3-D imaging tracks motion

Breakthroughs in three-dimensional (3-D) imaging hardware and software have recently spawned several start-up companies with impressive engineering expertise and new computer-vision technology

Jul 1st, 2002
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Breakthroughs in three-dimensional (3-D) imaging hardware and software have recently spawned several start-up companies with impressive engineering expertise and new computer-vision technology (seeVision Systems Design, May 2002, p. 15). The latest entry is Tyzx Inc. (Palo Alto, CA; www.tyzx.com), founded by Stanford University and Harvard University scientists. The company has patented technology that can see in three dimensions, interpret what it sees, and respond in real time. It uses range information to identify moving objects in a scene and combines both views of a stereo camera subsystem to track objects in a large, complex, real-time environment. The company's '3D-Aware' system contains CMOS imagers and a proprietary DeepSea range-data-finding chip. This chip performs 50 gigaoperations/s at a theoretical throughput of 33 Mpixels/s.

The TVCam VGA stereo camera head comes with a built-in processor that analyzes the acquired 512 X 480-pixel, 30-frame/s images for color, intensity, and range data and then sends small object track records over a network connection to a moderator processing subsystem for data integration and coordination. Each record identifies an object's position in x-y coordinates at the observed time. A sequence of records can track the object's movements.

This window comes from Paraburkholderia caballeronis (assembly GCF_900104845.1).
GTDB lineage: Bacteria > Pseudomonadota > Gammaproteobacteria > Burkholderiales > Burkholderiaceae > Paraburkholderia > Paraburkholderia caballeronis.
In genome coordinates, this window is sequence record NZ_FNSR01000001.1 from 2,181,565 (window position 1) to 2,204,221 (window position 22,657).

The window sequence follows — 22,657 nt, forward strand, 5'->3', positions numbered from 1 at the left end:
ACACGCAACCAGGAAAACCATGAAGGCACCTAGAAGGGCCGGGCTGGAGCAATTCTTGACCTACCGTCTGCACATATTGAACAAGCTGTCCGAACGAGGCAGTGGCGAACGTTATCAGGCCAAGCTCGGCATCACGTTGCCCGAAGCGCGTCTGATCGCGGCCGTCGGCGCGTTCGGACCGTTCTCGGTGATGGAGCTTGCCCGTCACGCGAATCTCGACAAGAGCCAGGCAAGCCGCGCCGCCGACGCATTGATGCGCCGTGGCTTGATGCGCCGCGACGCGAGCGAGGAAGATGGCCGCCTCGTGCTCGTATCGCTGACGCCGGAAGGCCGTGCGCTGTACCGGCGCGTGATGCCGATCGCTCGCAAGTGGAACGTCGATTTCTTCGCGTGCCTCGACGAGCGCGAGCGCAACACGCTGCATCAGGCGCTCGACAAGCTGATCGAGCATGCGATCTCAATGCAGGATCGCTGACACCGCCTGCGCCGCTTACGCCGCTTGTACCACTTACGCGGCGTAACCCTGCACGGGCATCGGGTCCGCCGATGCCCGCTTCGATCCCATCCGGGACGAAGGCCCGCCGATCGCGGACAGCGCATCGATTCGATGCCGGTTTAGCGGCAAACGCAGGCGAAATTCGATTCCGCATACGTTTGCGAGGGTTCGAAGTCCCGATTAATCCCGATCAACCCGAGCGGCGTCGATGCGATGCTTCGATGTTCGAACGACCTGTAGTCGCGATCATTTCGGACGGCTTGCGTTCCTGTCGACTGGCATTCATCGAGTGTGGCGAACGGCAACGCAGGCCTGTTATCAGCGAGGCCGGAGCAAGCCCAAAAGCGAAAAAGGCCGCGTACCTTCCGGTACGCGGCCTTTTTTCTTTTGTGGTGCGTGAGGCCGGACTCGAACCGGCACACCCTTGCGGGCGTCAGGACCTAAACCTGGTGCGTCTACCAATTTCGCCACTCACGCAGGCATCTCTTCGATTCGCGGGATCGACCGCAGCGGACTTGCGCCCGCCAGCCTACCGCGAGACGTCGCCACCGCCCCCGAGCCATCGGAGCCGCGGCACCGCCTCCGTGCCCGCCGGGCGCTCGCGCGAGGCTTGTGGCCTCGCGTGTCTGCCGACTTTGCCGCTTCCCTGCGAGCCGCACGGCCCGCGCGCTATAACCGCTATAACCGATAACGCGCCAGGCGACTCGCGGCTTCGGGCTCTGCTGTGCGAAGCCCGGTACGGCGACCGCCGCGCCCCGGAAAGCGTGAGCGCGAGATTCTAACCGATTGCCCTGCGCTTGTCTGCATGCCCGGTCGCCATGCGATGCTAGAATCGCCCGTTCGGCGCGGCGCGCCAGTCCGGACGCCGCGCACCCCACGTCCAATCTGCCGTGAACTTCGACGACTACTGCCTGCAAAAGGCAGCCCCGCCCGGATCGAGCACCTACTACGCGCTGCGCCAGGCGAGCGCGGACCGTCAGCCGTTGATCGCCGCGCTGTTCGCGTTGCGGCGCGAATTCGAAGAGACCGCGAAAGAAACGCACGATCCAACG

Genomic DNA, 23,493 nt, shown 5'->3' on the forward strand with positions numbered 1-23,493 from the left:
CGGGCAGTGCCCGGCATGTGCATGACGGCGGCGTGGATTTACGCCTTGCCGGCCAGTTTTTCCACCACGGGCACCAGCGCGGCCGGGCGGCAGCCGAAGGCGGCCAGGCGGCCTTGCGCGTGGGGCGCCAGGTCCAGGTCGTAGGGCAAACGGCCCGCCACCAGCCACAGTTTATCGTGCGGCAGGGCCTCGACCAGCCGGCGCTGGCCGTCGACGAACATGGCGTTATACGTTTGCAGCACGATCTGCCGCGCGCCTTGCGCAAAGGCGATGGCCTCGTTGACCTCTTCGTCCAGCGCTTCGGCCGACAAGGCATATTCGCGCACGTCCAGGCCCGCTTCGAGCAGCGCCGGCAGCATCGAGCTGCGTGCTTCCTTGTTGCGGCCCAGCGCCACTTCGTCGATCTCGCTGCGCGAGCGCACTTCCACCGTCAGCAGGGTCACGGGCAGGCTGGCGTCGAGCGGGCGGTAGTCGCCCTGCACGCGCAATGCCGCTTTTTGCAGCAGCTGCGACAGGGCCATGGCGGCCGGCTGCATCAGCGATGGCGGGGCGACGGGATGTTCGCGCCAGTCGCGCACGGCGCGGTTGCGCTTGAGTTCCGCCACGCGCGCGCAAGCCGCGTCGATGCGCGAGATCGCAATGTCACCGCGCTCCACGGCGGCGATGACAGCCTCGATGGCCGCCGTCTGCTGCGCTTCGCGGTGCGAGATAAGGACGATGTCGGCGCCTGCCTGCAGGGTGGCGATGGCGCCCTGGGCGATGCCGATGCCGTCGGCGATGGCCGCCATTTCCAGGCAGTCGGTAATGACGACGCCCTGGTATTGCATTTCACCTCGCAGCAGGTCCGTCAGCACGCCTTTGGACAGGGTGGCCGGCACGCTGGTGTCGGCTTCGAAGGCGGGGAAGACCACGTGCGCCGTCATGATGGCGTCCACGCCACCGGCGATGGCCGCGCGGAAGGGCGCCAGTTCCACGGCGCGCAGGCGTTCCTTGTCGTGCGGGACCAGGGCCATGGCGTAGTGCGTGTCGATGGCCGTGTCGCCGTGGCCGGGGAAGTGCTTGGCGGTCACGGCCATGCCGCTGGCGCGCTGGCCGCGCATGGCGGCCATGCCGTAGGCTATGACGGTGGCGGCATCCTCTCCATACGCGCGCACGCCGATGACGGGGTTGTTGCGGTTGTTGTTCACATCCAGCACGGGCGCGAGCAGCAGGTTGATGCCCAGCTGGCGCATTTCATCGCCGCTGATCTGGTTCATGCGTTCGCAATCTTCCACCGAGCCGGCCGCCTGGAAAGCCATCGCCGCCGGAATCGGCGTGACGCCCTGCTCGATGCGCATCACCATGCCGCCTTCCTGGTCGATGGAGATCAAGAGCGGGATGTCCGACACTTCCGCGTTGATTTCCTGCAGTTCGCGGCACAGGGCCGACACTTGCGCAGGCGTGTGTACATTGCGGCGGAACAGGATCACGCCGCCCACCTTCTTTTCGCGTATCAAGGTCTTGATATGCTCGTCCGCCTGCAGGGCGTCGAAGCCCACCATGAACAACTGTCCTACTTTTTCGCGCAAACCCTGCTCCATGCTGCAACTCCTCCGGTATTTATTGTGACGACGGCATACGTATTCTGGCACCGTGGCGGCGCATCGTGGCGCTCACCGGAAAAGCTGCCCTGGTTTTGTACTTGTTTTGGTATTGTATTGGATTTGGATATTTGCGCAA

The vision system can measure the distance to each pixel with millimeter resolution. Image information is processed at rates to 134 frames/s that track moving objects over a range of distances. The pair of stereo images generated is compared to detect pixels corresponding to the same object and to measure their sizes and relative distances.

Custom Tyzx software interprets the 3-D image data and responds in real time using a 'census correspondence' algorithm. The algorithm transforms a pixel's numeric absolute intensity value into a bit string that represents the pixel's brightness relative to its neighboring pixels. For each pixel, the chip examines the pixels in the surrounding neighborhood of 7 X 7 pixels centered on the subject pixel. Comparing a subject pixel's intensity to its neighbors, the chip produces a relative-intensity map. Using fast-bit compare operations, the chip finds matching intensity maps in the left and right images. After the matching process is completed, the range of each pixel can be calculated using the horizontal disparity of the matching pixels, the focal lengths of the camera lenses, and the distance between them.

A tracking system with range information, claims Tyzx, can overcome traditional imaging problems, such as foreground/background separation, identification, and occlusion, that have made object tracking difficult to achieve until now. Based on this new 3-D technology, a host of new applications is expected to emerge.

George Kotelly
Editor in Chief
georgek@pennwell.com

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